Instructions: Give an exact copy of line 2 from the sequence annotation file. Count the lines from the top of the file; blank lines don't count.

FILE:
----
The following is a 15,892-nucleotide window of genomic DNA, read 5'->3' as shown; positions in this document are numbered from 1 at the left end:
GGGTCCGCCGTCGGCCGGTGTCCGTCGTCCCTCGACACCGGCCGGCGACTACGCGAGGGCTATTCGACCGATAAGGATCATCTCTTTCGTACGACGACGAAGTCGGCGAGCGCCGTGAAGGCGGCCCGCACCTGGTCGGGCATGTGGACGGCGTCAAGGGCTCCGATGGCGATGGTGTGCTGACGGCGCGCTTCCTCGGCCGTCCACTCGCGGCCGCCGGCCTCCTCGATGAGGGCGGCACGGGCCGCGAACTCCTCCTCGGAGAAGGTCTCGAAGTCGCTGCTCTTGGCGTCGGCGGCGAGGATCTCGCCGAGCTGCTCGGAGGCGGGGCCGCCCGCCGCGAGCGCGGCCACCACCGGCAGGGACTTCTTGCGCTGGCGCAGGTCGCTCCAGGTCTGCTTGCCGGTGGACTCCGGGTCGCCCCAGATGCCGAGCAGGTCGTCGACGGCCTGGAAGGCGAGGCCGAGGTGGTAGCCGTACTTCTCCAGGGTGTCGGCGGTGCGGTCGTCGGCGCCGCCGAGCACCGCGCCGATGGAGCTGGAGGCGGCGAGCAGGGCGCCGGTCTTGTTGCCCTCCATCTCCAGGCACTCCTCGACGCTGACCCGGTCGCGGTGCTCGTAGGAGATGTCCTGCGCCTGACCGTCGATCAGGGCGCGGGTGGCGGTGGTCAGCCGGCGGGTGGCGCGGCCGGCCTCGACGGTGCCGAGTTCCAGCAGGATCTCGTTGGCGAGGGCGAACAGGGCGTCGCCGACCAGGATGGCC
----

GGGTCCGCCGTCGGCCGGTGTCCGTCGTCCCTCGACACCGGCCGGCGACTACGCGAGGGCTATTCGACCGATAAGGATCATCTCTTTCGTACGACGACGAAGTCGGCGAGCGCCGTGAAGGCGGCCCGCACCTGGTCGGGCATGTGGACGGCGTCAAGGGCTCCGATGGCGATGGTGTGCTGACGGCGCGCTTCCTCGGCCGTCCACTCGCGGCCGCCGGCCTCCTCGATGAGGGCGGCACGGGCCGCGAACTCCTCCTCGGAGAAGGTCTCGAAGTCGCTGCTCTTGGCGTCGGCGGCGAGGATCTCGCCGAGCTGCTCGGAGGCGGGGCCGCCCGCCGCGAGCGCGGCCACCACCGGCAGGGACTTCTTGCGCTGGCGCAGGTCGCTCCAGGTCTGCTTGCCGGTGGACTCCGGGTCGCCCCAGATGCCGAGCAGGTCGTCGACGGCCTGGAAGGCGAGGCCGAGGTGGTAGCCGTACTTCTCCAGGGTGTCGGCGGTGCGGTCGTCGGCGCCGCCGAGCACCGCGCCGATGGAGCTGGAGGCGGCGAGCAGGGCGCCGGTCTTGTTGCCCTCCATCTCCAGGCACTCCTCGACGCTGACCCGGTCGCGGTGCTCGTAGGAGATGTCCTGCGCCTGACCGTCGATCAGGGCGCGGGTGGCGGTGGTCAGCCGGCGGGTGGCGCGGCCGGCCTCGACGGTGCCGAGTTCCAGCAGGATCTCGTTGGCGAGGGCGAACAGGGCGTCGCCGACCAGGATGGCC